Japanese Wife Decides to Charge for Services

July 28, 2009

It seems that a Japanese husband and wife, supposedly for the sake of being non-sexist and fair, have decided on prices for various things the wife does around the house. The man is a 48 year old company employee married to a 42 year old woman. They claim that since the husband has started paying for services, he’s begun complimenting his wife more and the whole household’s become more fun.

The story says that the man always comes home late to find his wife and kids sleeping, and a note on the dining room table asking him to circle yes or no for whether he needs a bento lunch the next day. The memo asks him to leave the 400 yen fee on the table as well.

The wife also demands 5000 yen each time the couple have sex.

Some thoughts:

OK, taking care of the kids and home is hard work for a woman even if she’s home all day, but if this couple really wants to be fair shouldn’t the whole thing be a big fun concerted effort at home? Why does it have to be about money? Why does the guy have to pay his wife? Maybe she should pay him, or if compensation is the point of it all, they can pay each other 5000 yen each and call it a day?

So sex one time is worth 12 bentos? I don’t really know what to do with this information. Maybe they can get away from money and start up a point system. Does food making go both ways? If he makes breakfast lunch and dinner for the family one Sunday does that add up to more than 12 meals and entitle him to a night of sex? Does she get to refuse his business at will or is she also bound to let him eat a bento or sleep with her as long as he makes with the cash?

Is 5000 yen cheap for sex with the wife? She’s competing with the “water business” and prostitution services in Japan, and although I don’t know how much they cost, it might be worth it for the man if the service is some how better or more appealing. People pay more for quality, skill, or style.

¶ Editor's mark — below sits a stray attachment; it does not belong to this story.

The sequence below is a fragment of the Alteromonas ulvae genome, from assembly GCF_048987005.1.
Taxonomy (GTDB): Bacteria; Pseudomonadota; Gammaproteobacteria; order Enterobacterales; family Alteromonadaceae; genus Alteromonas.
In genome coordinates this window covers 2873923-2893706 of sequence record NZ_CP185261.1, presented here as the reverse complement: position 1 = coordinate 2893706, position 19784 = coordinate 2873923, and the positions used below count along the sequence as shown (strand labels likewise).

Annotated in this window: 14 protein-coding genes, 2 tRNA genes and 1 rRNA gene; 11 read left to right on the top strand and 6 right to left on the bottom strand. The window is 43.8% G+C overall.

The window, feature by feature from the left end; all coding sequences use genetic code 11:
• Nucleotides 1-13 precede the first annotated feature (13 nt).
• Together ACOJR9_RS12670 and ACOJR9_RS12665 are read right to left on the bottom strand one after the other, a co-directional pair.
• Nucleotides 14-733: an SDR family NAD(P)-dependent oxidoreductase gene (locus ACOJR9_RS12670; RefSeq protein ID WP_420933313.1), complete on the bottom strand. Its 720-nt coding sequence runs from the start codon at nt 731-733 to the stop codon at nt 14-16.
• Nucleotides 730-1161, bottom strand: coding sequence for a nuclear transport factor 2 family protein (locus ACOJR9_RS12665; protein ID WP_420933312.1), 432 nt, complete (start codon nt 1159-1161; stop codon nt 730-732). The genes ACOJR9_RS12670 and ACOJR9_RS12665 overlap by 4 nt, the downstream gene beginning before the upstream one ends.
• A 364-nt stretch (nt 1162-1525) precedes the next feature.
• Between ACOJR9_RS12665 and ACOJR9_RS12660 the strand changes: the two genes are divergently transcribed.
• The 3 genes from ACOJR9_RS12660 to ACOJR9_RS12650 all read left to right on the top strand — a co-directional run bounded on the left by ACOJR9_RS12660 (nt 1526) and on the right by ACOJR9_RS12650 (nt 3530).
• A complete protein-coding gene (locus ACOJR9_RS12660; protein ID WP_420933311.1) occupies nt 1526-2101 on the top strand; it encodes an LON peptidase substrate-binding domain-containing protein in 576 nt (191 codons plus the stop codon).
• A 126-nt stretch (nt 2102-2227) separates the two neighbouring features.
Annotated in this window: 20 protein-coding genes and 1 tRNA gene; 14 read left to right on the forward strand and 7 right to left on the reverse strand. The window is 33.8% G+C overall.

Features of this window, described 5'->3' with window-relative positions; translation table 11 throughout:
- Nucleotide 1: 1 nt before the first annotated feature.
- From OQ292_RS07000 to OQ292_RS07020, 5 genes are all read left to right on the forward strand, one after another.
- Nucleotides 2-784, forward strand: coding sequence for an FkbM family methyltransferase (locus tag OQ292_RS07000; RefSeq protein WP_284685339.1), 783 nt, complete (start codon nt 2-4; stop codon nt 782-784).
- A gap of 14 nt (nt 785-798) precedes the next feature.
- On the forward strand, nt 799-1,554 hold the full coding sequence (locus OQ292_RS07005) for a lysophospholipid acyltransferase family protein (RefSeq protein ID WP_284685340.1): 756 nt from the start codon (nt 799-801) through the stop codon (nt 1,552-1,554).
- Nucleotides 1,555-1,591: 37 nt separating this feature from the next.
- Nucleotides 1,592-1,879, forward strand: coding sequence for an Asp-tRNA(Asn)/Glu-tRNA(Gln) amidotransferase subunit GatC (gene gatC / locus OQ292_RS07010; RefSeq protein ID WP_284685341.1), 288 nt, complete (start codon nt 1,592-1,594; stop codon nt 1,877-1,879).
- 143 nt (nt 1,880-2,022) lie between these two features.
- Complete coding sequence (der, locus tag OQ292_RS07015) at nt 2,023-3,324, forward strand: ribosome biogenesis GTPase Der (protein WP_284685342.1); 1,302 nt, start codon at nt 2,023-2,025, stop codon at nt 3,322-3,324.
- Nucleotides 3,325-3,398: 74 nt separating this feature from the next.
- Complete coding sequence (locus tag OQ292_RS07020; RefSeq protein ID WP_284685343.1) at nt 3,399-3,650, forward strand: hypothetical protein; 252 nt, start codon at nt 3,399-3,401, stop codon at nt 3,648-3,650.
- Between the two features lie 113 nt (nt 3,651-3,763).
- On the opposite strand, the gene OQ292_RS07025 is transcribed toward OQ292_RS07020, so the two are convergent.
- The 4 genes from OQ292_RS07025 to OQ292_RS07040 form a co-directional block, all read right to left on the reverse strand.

I’m not taking this story too seriously, but I’m pretty sure this will end badly, but we probably won’t get that news.

I wonder if the guy’s friends are also allowed to order a 400 yen bento or (ahem) other services from the woman. Actually, I don’t really care, but it’d be a shame if the kids grow up thinking about the world this way. What of love, family, community?!

Well, if making it all about the yen makes everybody happy, then who am I to say?

{ 2 comments }

1 George Donnelly July 28, 2009 at 12:06 pm

This is funny. Maybe it’s their way of spicing up their relationship? Or she just has the guy whipped?

On a sidenote, everything boils down to value: money, love, family, etc.

2 jay July 29, 2009 at 2:07 am

True dat. Sometimes I think that the “overworked” businessman in Japan, who oftentimes is late coming home because of having to go to the bar and do “tsukiai” or hanging out with co-workers to “improve” relations. So they are not working, they are getting drunk and calling it work.

I don’t like the idea of dividing things up in half, the home, child, and financial duties are for the wife while the man’s job is just to work and get a salary. It becomes an excuse for the man not to have to discipline, teach, or deal with the kids.

I even think this kind of thing is one of the factors in the “sexless” marriages here, and the declining birthrate. People have to fight if they want to make their families a priority in their lives. I’ve have had to fight to make sure that I can keep my family a priority and have enough time to be a part of my children’s lives. It means refusing invitations from superiors at work sometimes. It also may mean working at home sometimes (a rare thing for the typical “salariman”).

A lot of men are totally content with things this way. They feel powerful at work, but at home feel less empowered, so they’d rather be at work… some of them don’t feel powerful at work, but it’s a comfort zone. One of my friends who used to stay at work late eating a bento for dinner and just hanging at the office until he could find people to go out drinking with him used to say that if he went home when the family was still awake, his wife and kids would just get on his case about things and bother him. Very sad.

I don’t think all marriages are like this in Japan, but it is definitely a common pattern.

As you said George. It’s all about your priorities and how you balance them. I don’t think a person can go wrong if the focus is the family, though.